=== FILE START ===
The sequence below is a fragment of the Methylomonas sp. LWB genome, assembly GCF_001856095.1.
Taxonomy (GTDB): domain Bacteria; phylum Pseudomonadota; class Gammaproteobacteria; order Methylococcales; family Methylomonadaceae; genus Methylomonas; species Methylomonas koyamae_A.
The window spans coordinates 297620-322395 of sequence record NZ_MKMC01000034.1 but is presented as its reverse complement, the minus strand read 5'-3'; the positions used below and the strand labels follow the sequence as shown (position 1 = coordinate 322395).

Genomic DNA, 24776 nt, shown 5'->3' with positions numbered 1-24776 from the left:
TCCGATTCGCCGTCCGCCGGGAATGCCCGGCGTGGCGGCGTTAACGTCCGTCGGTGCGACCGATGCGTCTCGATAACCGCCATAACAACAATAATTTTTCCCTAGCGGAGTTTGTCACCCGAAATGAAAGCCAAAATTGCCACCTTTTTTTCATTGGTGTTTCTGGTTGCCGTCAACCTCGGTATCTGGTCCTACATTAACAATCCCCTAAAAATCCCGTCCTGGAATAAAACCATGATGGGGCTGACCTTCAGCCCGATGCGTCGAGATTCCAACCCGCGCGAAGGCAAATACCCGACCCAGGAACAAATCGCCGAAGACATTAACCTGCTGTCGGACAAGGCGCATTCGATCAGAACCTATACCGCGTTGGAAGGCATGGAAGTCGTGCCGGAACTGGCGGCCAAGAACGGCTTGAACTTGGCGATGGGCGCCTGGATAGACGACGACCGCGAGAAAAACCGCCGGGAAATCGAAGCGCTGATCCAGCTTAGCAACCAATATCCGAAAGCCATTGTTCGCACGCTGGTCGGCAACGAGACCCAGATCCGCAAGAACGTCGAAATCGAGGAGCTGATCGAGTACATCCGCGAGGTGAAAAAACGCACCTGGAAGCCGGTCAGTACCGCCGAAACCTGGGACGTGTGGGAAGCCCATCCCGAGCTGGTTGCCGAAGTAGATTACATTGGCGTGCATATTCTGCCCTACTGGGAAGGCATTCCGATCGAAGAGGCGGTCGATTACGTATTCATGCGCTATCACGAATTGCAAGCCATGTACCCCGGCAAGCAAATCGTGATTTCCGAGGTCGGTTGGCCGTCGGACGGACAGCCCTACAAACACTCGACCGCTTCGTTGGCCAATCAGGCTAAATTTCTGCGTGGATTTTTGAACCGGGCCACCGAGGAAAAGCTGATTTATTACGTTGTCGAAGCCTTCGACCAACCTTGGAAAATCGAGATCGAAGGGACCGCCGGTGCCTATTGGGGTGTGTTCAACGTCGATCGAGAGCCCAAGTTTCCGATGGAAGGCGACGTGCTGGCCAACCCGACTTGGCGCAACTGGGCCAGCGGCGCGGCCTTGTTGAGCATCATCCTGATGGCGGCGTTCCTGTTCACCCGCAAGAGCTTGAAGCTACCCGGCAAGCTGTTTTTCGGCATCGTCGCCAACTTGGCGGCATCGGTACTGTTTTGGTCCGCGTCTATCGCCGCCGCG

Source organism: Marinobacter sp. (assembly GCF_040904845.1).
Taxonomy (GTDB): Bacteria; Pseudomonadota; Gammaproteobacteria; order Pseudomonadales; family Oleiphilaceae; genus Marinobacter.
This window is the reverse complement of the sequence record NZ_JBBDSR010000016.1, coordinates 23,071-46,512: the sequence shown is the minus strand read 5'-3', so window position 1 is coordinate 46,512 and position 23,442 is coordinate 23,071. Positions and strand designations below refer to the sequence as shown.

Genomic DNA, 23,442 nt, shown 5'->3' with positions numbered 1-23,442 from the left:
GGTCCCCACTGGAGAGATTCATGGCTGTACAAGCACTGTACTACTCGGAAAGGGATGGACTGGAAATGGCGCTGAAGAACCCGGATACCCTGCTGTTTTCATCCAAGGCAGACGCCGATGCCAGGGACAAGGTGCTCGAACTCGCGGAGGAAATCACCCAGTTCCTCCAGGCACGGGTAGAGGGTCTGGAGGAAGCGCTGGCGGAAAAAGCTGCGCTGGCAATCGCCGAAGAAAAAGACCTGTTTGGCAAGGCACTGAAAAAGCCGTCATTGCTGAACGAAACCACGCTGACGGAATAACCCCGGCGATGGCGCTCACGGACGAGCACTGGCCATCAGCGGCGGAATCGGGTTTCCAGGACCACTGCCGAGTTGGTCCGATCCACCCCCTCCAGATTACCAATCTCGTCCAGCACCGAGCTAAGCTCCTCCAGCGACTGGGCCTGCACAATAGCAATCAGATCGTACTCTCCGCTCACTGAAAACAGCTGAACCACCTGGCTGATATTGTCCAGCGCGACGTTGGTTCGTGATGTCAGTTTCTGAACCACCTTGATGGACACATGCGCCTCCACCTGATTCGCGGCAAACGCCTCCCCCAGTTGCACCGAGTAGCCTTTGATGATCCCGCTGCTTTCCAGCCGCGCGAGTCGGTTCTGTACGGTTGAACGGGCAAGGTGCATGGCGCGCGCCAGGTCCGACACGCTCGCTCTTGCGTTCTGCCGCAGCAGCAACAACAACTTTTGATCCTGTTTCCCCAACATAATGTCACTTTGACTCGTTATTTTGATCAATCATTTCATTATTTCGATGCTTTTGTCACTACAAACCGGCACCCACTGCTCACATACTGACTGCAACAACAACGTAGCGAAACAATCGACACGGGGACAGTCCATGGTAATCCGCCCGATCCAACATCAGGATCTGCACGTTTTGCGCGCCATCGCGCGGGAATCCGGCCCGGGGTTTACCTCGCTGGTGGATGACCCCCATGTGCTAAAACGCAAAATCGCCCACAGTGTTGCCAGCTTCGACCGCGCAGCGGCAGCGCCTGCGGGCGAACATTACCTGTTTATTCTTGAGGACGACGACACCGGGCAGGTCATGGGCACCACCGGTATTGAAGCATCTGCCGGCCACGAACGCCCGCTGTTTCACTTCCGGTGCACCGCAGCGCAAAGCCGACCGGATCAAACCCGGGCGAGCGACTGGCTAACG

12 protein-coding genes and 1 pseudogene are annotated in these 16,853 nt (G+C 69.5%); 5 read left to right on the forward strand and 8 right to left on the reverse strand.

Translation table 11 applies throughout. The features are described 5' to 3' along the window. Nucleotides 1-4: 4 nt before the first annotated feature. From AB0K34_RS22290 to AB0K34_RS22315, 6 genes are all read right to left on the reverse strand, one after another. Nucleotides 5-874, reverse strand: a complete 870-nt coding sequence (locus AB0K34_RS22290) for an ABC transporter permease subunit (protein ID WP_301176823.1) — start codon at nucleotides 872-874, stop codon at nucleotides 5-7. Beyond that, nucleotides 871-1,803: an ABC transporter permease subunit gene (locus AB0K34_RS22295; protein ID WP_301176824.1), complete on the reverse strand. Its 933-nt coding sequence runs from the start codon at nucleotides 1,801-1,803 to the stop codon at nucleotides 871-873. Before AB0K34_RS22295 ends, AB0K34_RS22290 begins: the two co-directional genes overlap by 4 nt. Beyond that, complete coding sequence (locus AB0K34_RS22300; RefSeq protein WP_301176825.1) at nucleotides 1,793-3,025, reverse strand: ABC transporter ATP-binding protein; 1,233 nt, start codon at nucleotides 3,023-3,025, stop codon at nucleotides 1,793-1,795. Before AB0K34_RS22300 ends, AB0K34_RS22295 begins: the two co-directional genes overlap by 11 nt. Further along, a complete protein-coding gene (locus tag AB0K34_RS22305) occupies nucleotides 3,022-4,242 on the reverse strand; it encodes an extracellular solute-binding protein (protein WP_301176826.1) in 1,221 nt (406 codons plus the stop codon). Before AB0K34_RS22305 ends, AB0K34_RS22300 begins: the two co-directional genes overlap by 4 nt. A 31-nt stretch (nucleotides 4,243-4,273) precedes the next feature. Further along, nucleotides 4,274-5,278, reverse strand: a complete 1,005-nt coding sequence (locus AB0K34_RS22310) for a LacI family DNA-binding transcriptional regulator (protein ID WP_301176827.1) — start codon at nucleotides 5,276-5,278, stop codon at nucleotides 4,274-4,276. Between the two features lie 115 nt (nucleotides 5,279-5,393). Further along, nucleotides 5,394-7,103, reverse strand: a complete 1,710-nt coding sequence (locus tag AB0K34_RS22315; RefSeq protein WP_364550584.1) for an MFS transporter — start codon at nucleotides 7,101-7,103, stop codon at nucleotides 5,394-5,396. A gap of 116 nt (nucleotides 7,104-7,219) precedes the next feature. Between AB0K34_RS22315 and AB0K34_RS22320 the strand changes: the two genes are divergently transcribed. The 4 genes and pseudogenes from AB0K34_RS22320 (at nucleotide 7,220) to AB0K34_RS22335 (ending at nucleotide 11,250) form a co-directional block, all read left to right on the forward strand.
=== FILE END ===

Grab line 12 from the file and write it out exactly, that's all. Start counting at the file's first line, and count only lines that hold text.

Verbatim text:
Translation table 11 applies throughout. The features are described 5' to 3' along the window. Nucleotides 1-4: 4 nt before the first annotated feature. From AB0K34_RS22290 to AB0K34_RS22315, 6 genes are all read right to left on the reverse strand, one after another. Nucleotides 5-874, reverse strand: a complete 870-nt coding sequence (locus AB0K34_RS22290) for an ABC transporter permease subunit (protein ID WP_301176823.1) — start codon at nucleotides 872-874, stop codon at nucleotides 5-7. Beyond that, nucleotides 871-1,803: an ABC transporter permease subunit gene (locus AB0K34_RS22295; protein ID WP_301176824.1), complete on the reverse strand. Its 933-nt coding sequence runs from the start codon at nucleotides 1,801-1,803 to the stop codon at nucleotides 871-873. Before AB0K34_RS22295 ends, AB0K34_RS22290 begins: the two co-directional genes overlap by 4 nt. Beyond that, complete coding sequence (locus AB0K34_RS22300; RefSeq protein WP_301176825.1) at nucleotides 1,793-3,025, reverse strand: ABC transporter ATP-binding protein; 1,233 nt, start codon at nucleotides 3,023-3,025, stop codon at nucleotides 1,793-1,795. Before AB0K34_RS22300 ends, AB0K34_RS22295 begins: the two co-directional genes overlap by 11 nt. Further along, a complete protein-coding gene (locus tag AB0K34_RS22305) occupies nucleotides 3,022-4,242 on the reverse strand; it encodes an extracellular solute-binding protein (protein WP_301176826.1) in 1,221 nt (406 codons plus the stop codon). Before AB0K34_RS22305 ends, AB0K34_RS22300 begins: the two co-directional genes overlap by 4 nt. A 31-nt stretch (nucleotides 4,243-4,273) precedes the next feature. Further along, nucleotides 4,274-5,278, reverse strand: a complete 1,005-nt coding sequence (locus AB0K34_RS22310) for a LacI family DNA-binding transcriptional regulator (protein ID WP_301176827.1) — start codon at nucleotides 5,276-5,278, stop codon at nucleotides 4,274-4,276. Between the two features lie 115 nt (nucleotides 5,279-5,393). Further along, nucleotides 5,394-7,103, reverse strand: a complete 1,710-nt coding sequence (locus tag AB0K34_RS22315; RefSeq protein WP_364550584.1) for an MFS transporter — start codon at nucleotides 7,101-7,103, stop codon at nucleotides 5,394-5,396. A gap of 116 nt (nucleotides 7,104-7,219) precedes the next feature. Between AB0K34_RS22315 and AB0K34_RS22320 the strand changes: the two genes are divergently transcribed. The 4 genes and pseudogenes from AB0K34_RS22320 (at nucleotide 7,220) to AB0K34_RS22335 (ending at nucleotide 11,250) form a co-directional block, all read left to right on the forward strand.